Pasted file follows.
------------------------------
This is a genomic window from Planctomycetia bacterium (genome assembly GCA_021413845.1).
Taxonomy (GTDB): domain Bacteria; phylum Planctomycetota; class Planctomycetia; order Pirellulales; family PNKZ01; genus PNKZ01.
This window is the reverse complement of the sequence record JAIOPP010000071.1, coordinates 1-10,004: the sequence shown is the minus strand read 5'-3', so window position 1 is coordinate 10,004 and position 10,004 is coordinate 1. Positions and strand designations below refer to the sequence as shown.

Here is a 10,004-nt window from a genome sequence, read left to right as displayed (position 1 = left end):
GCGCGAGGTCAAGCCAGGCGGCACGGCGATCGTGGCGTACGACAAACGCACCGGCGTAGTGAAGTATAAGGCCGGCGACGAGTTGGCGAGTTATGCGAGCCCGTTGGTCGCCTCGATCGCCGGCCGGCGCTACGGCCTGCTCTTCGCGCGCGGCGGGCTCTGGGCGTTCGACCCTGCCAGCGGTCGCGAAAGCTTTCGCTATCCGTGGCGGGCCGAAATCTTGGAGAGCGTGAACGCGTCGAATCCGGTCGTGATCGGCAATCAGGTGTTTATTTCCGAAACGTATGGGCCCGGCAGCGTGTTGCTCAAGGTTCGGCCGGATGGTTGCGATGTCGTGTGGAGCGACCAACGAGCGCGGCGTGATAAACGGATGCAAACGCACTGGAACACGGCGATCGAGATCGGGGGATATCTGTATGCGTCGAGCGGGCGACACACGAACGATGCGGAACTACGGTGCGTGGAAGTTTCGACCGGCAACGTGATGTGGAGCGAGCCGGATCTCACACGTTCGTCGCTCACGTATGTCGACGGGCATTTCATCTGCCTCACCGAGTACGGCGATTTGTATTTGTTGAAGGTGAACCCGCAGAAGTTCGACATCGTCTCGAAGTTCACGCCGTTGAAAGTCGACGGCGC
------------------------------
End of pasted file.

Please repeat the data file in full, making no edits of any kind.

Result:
This is a genomic window from Planctomycetia bacterium (genome assembly GCA_021413845.1).
Taxonomy (GTDB): domain Bacteria; phylum Planctomycetota; class Planctomycetia; order Pirellulales; family PNKZ01; genus PNKZ01.
This window is the reverse complement of the sequence record JAIOPP010000071.1, coordinates 1-10,004: the sequence shown is the minus strand read 5'-3', so window position 1 is coordinate 10,004 and position 10,004 is coordinate 1. Positions and strand designations below refer to the sequence as shown.

Here is a 10,004-nt window from a genome sequence, read left to right as displayed (position 1 = left end):
GCGCGAGGTCAAGCCAGGCGGCACGGCGATCGTGGCGTACGACAAACGCACCGGCGTAGTGAAGTATAAGGCCGGCGACGAGTTGGCGAGTTATGCGAGCCCGTTGGTCGCCTCGATCGCCGGCCGGCGCTACGGCCTGCTCTTCGCGCGCGGCGGGCTCTGGGCGTTCGACCCTGCCAGCGGTCGCGAAAGCTTTCGCTATCCGTGGCGGGCCGAAATCTTGGAGAGCGTGAACGCGTCGAATCCGGTCGTGATCGGCAATCAGGTGTTTATTTCCGAAACGTATGGGCCCGGCAGCGTGTTGCTCAAGGTTCGGCCGGATGGTTGCGATGTCGTGTGGAGCGACCAACGAGCGCGGCGTGATAAACGGATGCAAACGCACTGGAACACGGCGATCGAGATCGGGGGATATCTGTATGCGTCGAGCGGGCGACACACGAACGATGCGGAACTACGGTGCGTGGAAGTTTCGACCGGCAACGTGATGTGGAGCGAGCCGGATCTCACACGTTCGTCGCTCACGTATGTCGACGGGCATTTCATCTGCCTCACCGAGTACGGCGATTTGTATTTGTTGAAGGTGAACCCGCAGAAGTTCGACATCGTCTCGAAGTTCACGCCGTTGAAAGTCGACGGCGC